Intro to Inclusive Language for the Hospitality Business
Perhaps the most important hallmark of the hotel industry is hospitality. Making guests feel welcomed through warm, friendly interactions. Anyone who has worked in a service industry knows that there is a significant effort put into showing hospitality: putting any frustrations or issues you have aside and greeting guests with smiling, cheerful conversations.
The general rules you have learned and developed to welcome and treat guests with respect should always be evolving instead of remaining stagnant. Aside from simply being the right thing to do, actively thinking about inclusion can help earn loyal guests and increase guest satisfaction.
As said by Jeff Rutledge of AIG travel, “it is our moral imperative to make sure that the engines of travel are moving for everyone, which, in turn, benefits societies and local economies…travelers want to engage with companies who understand them and are thinking about their needs in advance.”
Don’t wait to incorporate inclusivity into your hotel’s business practice. Here, we’ll start to explain what inclusivity means and how you can begin incorporating inclusive language into your hotel’s website and operations
Inclusive Language for Hotels
When we talk about inclusivity, that refers to literally including everyone. Just as the ADA exists to provide access to those with special needs and accommodations, inclusivity seeks to excel at including all people – not just meeting the minimum requirements.
Inclusivity refers to: the fact or policy of not excluding people on the grounds of gender, race, class, sexuality, or disability. For those in the hospitality industry, we’d argue that the definition should be to welcome all people.
Let’s take a look at Marriott. In addition to ADA requirements, they have also invested in powering their website with the eSSENTIAL Accessibility™ app, making every page easier to navigate via alternative tools. Whether you use an alternative keyboard or mouse, text to speech, or voice recognition, Marriott ensures that website visitors get full use out of their site.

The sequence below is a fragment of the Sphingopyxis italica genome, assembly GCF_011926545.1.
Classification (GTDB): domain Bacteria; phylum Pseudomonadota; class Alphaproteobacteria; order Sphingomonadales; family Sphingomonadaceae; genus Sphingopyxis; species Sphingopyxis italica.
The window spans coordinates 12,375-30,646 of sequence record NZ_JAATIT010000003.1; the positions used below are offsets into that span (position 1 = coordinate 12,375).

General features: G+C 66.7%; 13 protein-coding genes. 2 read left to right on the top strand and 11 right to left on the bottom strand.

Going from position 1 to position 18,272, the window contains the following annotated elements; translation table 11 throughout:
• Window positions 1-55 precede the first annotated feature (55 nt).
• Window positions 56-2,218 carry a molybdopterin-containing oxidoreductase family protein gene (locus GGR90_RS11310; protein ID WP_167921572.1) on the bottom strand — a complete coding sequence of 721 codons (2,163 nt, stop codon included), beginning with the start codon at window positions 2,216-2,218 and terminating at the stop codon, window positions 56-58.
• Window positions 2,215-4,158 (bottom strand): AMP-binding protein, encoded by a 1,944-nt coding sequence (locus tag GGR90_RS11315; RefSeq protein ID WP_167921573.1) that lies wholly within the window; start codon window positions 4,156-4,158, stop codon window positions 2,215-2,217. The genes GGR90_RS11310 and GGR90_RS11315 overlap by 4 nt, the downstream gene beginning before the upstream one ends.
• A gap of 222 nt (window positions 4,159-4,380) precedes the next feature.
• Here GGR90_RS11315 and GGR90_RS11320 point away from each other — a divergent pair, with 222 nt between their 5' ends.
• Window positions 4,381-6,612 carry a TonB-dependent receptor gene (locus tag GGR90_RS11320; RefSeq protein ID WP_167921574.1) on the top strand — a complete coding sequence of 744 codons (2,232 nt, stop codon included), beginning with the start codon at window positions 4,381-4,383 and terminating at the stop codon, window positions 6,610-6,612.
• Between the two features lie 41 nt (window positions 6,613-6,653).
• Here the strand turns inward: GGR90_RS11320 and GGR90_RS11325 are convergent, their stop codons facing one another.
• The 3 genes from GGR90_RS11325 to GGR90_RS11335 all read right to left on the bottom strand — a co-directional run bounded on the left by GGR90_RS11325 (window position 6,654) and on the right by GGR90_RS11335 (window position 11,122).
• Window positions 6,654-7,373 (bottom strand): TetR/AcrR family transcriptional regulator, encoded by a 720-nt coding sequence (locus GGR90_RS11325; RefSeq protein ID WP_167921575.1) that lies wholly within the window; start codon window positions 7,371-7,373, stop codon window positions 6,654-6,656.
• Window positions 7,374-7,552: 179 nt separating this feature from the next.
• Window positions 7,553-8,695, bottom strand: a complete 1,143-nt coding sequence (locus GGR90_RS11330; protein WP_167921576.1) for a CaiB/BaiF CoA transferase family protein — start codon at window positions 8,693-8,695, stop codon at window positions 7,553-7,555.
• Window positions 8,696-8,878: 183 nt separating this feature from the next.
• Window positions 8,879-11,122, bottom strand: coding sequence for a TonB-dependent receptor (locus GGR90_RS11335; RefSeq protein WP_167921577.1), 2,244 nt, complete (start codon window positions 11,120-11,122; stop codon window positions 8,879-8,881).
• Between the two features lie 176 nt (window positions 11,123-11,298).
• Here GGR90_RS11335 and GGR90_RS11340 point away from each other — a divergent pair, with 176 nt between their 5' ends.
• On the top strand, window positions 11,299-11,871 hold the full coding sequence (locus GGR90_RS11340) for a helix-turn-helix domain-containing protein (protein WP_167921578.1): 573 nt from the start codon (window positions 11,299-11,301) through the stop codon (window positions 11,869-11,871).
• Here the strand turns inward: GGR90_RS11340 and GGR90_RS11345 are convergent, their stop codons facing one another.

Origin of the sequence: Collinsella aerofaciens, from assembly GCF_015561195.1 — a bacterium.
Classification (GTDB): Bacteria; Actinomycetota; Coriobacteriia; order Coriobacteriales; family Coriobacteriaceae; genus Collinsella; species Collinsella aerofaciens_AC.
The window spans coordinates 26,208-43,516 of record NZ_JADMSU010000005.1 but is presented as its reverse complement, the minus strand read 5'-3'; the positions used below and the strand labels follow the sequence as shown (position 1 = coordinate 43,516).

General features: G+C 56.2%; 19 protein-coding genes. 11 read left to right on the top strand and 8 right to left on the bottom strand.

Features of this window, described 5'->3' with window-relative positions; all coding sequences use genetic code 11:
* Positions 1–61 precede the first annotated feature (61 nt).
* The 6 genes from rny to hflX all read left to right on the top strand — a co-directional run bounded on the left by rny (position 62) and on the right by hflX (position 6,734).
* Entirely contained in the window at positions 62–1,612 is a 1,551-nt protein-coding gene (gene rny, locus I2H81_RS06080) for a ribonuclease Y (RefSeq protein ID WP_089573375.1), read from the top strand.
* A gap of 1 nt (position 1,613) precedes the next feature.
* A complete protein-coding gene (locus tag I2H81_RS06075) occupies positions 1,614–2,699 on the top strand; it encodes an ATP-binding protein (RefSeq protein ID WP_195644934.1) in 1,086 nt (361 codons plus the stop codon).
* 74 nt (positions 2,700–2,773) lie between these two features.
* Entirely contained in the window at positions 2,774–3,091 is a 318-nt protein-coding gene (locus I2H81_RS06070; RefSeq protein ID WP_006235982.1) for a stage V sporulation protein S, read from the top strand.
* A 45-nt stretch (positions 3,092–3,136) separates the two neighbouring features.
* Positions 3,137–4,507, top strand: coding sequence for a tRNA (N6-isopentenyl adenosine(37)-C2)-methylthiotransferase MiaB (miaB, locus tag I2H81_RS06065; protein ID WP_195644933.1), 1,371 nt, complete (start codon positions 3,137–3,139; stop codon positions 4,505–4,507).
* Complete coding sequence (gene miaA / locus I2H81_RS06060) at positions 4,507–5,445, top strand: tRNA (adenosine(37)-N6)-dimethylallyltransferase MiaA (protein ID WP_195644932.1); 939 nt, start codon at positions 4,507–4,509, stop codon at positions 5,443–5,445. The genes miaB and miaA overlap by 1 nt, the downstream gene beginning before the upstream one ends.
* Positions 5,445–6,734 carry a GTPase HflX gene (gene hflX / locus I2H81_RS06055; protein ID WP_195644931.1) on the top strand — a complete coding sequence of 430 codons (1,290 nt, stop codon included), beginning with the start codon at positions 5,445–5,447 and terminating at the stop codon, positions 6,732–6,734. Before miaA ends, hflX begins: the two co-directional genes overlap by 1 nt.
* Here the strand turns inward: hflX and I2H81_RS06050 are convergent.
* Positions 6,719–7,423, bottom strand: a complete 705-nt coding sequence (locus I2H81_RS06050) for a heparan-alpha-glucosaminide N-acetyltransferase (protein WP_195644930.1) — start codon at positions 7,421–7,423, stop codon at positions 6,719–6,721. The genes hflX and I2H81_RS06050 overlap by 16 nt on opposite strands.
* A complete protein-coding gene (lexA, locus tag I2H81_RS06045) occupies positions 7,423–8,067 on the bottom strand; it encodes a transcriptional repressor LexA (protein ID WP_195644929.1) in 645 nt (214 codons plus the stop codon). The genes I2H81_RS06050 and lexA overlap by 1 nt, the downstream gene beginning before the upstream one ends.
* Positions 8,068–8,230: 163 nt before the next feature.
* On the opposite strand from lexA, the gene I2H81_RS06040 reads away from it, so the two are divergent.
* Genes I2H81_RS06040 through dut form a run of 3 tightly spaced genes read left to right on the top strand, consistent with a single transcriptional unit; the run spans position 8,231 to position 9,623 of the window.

What Language is Not Inclusive?
Non-inclusive language and actions are often subtle. People who are in the majority often don’t even notice it since they are so used to having language reflect their experiences.
As an example, you may offer a Summer Family Fun package at your hotel to include a room that can sleep 5 with free breakfast for kids. When you’re writing the description avoid words that define the sex and gender of your guests.
With our Summer Fun package, you’ll get some fun in the sun at our outdoor pool. Plus, the little ones get free breakfast before 10 am. Finally, mom & dad can relax while the kids cool off! Book now!
Our recommendation: Replace mom & dad with the grownups, you, or another neutral term.
By saying “mom and dad,” you’re pointedly excluding families with single parents, mixed families, and gay and lesbian families. While the package could be claimed by any adult with a child staying with them, it’s a small piece of wording that will cause some families to question if they would be welcomed.
There is a lot of nuance and gray areas when understanding what language is inclusive or exclusive or somewhere in between. We hope this resource helps your hotel team be more thoughtful and intentional in welcoming every guest.